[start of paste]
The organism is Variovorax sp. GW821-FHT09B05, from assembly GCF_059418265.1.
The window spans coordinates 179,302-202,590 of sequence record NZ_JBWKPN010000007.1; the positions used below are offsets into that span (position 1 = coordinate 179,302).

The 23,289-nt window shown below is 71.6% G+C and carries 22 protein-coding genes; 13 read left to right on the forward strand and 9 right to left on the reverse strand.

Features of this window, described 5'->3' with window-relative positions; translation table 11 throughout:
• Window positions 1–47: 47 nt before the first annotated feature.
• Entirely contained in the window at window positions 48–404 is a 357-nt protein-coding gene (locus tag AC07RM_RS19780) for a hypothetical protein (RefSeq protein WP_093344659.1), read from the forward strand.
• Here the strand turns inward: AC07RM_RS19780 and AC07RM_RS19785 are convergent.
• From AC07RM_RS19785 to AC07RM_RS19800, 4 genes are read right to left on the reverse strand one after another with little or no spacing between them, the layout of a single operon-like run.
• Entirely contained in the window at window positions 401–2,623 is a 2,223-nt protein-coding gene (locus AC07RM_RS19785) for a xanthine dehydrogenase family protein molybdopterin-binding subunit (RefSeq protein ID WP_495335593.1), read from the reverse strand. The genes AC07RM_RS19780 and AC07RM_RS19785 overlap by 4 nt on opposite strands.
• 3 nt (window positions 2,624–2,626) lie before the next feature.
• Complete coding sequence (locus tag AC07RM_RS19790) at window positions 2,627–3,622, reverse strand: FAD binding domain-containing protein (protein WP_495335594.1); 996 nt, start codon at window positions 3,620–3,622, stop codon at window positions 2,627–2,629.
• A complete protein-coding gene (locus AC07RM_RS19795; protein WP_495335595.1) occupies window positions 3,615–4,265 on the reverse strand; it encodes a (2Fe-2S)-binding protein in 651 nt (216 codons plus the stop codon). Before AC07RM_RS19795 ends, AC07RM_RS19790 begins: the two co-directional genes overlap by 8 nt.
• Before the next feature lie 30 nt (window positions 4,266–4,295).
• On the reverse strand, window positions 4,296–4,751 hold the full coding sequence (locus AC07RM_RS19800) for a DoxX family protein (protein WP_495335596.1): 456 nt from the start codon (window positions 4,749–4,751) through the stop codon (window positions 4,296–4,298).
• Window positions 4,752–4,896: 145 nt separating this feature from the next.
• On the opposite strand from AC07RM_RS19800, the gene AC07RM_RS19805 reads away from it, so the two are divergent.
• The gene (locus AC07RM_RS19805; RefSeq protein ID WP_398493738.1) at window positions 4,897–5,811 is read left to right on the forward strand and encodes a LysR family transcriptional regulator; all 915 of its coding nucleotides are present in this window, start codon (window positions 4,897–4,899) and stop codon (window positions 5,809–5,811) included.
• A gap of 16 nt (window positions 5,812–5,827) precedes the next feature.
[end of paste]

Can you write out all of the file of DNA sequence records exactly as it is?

The organism is Variovorax sp. GW821-FHT09B05, from assembly GCF_059418265.1.
The window spans coordinates 179,302-202,590 of sequence record NZ_JBWKPN010000007.1; the positions used below are offsets into that span (position 1 = coordinate 179,302).

The 23,289-nt window shown below is 71.6% G+C and carries 22 protein-coding genes; 13 read left to right on the forward strand and 9 right to left on the reverse strand.

Features of this window, described 5'->3' with window-relative positions; translation table 11 throughout:
• Window positions 1–47: 47 nt before the first annotated feature.
• Entirely contained in the window at window positions 48–404 is a 357-nt protein-coding gene (locus tag AC07RM_RS19780) for a hypothetical protein (RefSeq protein WP_093344659.1), read from the forward strand.
• Here the strand turns inward: AC07RM_RS19780 and AC07RM_RS19785 are convergent.
• From AC07RM_RS19785 to AC07RM_RS19800, 4 genes are read right to left on the reverse strand one after another with little or no spacing between them, the layout of a single operon-like run.
• Entirely contained in the window at window positions 401–2,623 is a 2,223-nt protein-coding gene (locus AC07RM_RS19785) for a xanthine dehydrogenase family protein molybdopterin-binding subunit (RefSeq protein ID WP_495335593.1), read from the reverse strand. The genes AC07RM_RS19780 and AC07RM_RS19785 overlap by 4 nt on opposite strands.
• 3 nt (window positions 2,624–2,626) lie before the next feature.
• Complete coding sequence (locus tag AC07RM_RS19790) at window positions 2,627–3,622, reverse strand: FAD binding domain-containing protein (protein WP_495335594.1); 996 nt, start codon at window positions 3,620–3,622, stop codon at window positions 2,627–2,629.
• A complete protein-coding gene (locus AC07RM_RS19795; protein WP_495335595.1) occupies window positions 3,615–4,265 on the reverse strand; it encodes a (2Fe-2S)-binding protein in 651 nt (216 codons plus the stop codon). Before AC07RM_RS19795 ends, AC07RM_RS19790 begins: the two co-directional genes overlap by 8 nt.
• Before the next feature lie 30 nt (window positions 4,266–4,295).
• On the reverse strand, window positions 4,296–4,751 hold the full coding sequence (locus AC07RM_RS19800) for a DoxX family protein (protein WP_495335596.1): 456 nt from the start codon (window positions 4,749–4,751) through the stop codon (window positions 4,296–4,298).
• Window positions 4,752–4,896: 145 nt separating this feature from the next.
• On the opposite strand from AC07RM_RS19800, the gene AC07RM_RS19805 reads away from it, so the two are divergent.
• The gene (locus AC07RM_RS19805; RefSeq protein ID WP_398493738.1) at window positions 4,897–5,811 is read left to right on the forward strand and encodes a LysR family transcriptional regulator; all 915 of its coding nucleotides are present in this window, start codon (window positions 4,897–4,899) and stop codon (window positions 5,809–5,811) included.
• A gap of 16 nt (window positions 5,812–5,827) precedes the next feature.